At Seventeen by Janis Ian (Columbia, 1975)

Janis Ian broke out in a big way in 1975. At Seventeen hit the Top 3 and Ian won a Grammy for best Female performance. It was selected to be in the Grammy Hall of Fame. She also has the distinction of performing the song on the first epiosde of Saturday Night Live. It helped propel her album Between The Lines to #1 and made her career. She’s been able to ride this song out for over 30 years. And, in my opinion, is the phoniest piece of bullshit ever recorded.

Now granted I don’t dislike the song musically. It’s a soft piece of folky jazz with a samba backbeat, the kind Joni Mitchell was doing earlier and better. But lyrically it was a maudlin, cheap tug at the heartstrings. Supposedly it was inspired by an article Ian read. But she sings it, yea, wears it like it was her life, trying to illicit sympathy from the public – ‘I had it so bad…boo hoo…didn’t you? I guess we’re the same. So now that we can relate, buy my album on LP or 8-track, now at Sam Goody’s”.

Wanna know what Janis was doing at seventeen outside cheating at solitaire? She was touring the country playing songs she’d recorded on Verve Forecast, like her hit Society’s Child. That’s right, she was a rock star, actually by sixteen. She already released her 2nd album by the time she was seventeen. Impressive, yes. But a far cry from hanging out at home and ‘inventing lovers on the phone’.

You see the song is a reflection oh how ugly ducking girls got dissed all through high school and all the hot ones got what they wanted. Ah but even then those girls don’t get what they want even though it seems that way. So for Janis, I guess all girls are fucked. Except her, cause instead of hanging out in gym class waiting to be shoot some hoop, she was making money playing music. And by the way I wouldn’t pick you for my basketball team anyway, Janis. You’re, like, 5’2″.

Am I being too harsh? I don’t know. But people took these songs to heart. And when you’re a folk singer, people have even more reason to believe since that whole genre is supposedly about bearing one’s soul. Hell, a few hundred people sent her a bunch of valentines one year since she sang about ‘ the valentines that I never knew’. Janis was already married by 19. It just feels like she took an easy theme of feeling out of place as a teenager and then twisted the knife as hard as she could. Awkward high school girls already uncomfortable with themselves are made to feel like image is the only thing that matters and they’ll never win. She refers to being ugly a few times as well as talks about the ‘winners’ being beautiful. Nice message, Janis. Get some self-confidence, why don’t you? Maybe don’t pass your self-image complex onto the impressionable, OK? But I guess if you can get away with smug and heavy-handed lyrics like:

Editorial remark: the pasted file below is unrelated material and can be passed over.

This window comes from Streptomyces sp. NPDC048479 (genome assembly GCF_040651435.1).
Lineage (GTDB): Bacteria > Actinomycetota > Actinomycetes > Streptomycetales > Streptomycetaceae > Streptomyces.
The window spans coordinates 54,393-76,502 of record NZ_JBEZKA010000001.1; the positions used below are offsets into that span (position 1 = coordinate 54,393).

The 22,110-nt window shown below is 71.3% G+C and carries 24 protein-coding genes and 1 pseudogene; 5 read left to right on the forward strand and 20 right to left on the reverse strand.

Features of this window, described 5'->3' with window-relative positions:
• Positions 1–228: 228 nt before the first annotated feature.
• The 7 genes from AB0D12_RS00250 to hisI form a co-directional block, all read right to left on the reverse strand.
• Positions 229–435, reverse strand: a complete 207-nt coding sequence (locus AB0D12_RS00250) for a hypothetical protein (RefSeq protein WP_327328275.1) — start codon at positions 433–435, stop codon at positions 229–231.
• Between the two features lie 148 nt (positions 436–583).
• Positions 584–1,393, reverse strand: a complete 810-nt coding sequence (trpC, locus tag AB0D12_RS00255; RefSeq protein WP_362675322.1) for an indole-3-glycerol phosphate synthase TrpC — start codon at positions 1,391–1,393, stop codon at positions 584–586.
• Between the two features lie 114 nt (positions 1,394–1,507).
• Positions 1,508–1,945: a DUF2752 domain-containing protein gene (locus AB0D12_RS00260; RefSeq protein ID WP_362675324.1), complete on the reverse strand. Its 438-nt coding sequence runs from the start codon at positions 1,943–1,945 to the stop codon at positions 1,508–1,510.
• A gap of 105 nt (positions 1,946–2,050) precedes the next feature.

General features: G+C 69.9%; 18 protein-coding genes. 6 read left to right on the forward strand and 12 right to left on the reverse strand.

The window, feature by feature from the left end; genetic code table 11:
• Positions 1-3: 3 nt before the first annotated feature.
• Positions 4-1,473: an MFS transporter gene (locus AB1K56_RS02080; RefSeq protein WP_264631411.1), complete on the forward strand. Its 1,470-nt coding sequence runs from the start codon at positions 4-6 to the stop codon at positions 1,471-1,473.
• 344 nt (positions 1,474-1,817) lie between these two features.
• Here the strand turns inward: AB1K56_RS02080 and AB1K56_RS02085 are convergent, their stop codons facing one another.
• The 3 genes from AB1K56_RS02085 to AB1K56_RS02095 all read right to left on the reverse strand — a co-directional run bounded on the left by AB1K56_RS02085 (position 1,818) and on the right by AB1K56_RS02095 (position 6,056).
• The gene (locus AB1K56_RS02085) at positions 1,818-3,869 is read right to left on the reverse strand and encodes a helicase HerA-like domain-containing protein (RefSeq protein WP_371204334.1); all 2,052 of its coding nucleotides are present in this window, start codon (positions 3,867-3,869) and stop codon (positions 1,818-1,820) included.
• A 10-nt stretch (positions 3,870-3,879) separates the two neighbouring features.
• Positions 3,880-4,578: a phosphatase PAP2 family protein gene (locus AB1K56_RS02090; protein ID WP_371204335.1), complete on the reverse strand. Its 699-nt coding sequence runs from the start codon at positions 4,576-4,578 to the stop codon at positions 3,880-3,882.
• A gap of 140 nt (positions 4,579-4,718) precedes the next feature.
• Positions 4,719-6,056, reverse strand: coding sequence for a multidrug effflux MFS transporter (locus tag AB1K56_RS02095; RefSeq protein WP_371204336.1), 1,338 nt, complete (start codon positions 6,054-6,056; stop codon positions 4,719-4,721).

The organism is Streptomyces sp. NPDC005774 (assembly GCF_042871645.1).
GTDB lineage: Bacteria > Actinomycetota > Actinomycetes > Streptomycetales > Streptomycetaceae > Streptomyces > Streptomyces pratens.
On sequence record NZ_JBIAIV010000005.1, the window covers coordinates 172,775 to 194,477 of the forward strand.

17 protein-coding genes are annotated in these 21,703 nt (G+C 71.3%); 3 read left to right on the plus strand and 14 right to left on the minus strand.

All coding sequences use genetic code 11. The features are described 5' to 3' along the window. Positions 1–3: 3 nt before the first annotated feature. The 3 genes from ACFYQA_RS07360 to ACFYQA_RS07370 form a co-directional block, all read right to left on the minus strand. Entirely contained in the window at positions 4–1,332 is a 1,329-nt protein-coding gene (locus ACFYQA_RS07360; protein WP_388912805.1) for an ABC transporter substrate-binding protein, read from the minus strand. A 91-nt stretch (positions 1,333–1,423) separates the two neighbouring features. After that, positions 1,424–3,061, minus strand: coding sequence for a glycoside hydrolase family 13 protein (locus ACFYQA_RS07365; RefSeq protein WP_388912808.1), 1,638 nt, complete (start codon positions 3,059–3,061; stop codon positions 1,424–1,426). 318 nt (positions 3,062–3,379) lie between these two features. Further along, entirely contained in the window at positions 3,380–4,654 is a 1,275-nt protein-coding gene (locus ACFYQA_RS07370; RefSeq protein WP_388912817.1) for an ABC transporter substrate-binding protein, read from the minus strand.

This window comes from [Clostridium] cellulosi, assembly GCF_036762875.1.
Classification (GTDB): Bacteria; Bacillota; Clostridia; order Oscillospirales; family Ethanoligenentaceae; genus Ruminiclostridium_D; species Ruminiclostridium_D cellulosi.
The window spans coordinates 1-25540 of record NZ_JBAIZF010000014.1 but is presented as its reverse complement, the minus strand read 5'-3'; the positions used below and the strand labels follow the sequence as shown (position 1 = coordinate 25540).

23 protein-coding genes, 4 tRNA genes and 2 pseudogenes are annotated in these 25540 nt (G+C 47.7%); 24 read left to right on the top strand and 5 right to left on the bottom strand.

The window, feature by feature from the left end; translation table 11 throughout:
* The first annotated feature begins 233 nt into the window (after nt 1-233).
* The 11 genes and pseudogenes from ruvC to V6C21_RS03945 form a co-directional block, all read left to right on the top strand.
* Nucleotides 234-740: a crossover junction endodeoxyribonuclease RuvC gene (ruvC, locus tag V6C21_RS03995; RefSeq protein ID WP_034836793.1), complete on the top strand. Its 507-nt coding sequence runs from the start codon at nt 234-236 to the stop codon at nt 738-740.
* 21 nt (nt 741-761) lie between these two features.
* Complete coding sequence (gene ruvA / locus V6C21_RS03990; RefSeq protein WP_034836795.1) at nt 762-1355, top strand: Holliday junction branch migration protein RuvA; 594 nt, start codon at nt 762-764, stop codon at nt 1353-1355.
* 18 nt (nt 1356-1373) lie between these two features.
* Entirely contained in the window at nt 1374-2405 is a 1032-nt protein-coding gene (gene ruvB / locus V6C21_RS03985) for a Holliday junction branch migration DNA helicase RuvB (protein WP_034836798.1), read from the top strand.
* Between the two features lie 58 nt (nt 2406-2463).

Remember those who win the game lose the love they sought to gain.
In debentures of quality and dubious integrity.
Their small-town eyes will gape at you in dull surprise when payment due
Exceeds accounts received at seventeen.

you may think you’re friggin’ Shakespeare. [Again this song is in the Grammy Hall of Fame. Please explain why!]

And then there’s the anti-feminist vibe: Janis learns that the “truth” is love is for the hotties, loneliness is for the notties. But either way your life and its happiness will be dependent on whether a man likes you and marries you, so you can ‘retire’. And then I guess eat some Florida oranges with Anita Bryant.

So let’s recap: ugly chics: a lonely life of unhappiness. Hot chics: a life of unhappiness but you’re with someone. I’m surprised that Columbia Records didn’t put the royalty proceeds from this song into a anti-suicide hotline. This song really just comes down to someone whining about what others have that you don’t, like Jo complaining about Blair’s wavy blonde hair and designer clothes. When you get down to it, none of it matters. And had Janis just taken the good & the bad, she would have had a better understanding of The Facts of Life. Hold on a sec, Janis, let me get you Alan Thicke’s phone number.

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1 Comment

  1. Angie Baby by Helen Reddy (Capitol, 1974) « 7 Inches of 70s Pop

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